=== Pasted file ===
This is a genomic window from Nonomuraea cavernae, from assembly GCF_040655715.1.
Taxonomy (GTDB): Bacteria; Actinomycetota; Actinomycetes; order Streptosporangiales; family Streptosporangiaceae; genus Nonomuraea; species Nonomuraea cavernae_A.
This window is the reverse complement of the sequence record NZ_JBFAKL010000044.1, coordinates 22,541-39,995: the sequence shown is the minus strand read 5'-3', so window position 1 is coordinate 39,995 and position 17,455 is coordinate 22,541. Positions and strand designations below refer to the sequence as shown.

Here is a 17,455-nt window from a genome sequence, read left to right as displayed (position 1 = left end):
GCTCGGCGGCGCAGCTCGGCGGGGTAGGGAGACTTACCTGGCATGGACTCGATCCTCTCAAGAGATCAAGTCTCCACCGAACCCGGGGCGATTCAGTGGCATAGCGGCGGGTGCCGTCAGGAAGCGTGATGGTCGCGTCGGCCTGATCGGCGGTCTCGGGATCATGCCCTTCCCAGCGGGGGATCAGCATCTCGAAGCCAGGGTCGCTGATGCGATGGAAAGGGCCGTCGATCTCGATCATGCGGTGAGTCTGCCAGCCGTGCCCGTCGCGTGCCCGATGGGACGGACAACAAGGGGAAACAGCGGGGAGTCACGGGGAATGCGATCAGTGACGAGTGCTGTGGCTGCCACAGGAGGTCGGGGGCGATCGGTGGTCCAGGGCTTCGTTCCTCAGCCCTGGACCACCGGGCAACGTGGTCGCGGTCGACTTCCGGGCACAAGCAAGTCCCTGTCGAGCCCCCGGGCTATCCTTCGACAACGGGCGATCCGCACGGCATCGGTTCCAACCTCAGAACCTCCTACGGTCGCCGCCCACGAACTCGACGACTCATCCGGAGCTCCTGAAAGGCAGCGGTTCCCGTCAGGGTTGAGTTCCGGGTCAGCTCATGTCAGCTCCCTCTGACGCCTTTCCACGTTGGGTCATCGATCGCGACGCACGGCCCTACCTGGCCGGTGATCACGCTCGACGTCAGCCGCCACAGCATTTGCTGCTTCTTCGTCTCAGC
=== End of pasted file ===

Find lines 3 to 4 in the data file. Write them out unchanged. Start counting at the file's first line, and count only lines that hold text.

This window is the reverse complement of the sequence record NZ_JBFAKL010000044.1, coordinates 22,541-39,995: the sequence shown is the minus strand read 5'-3', so window position 1 is coordinate 39,995 and position 17,455 is coordinate 22,541. Positions and strand designations below refer to the sequence as shown.

Here is a 17,455-nt window from a genome sequence, read left to right as displayed (position 1 = left end):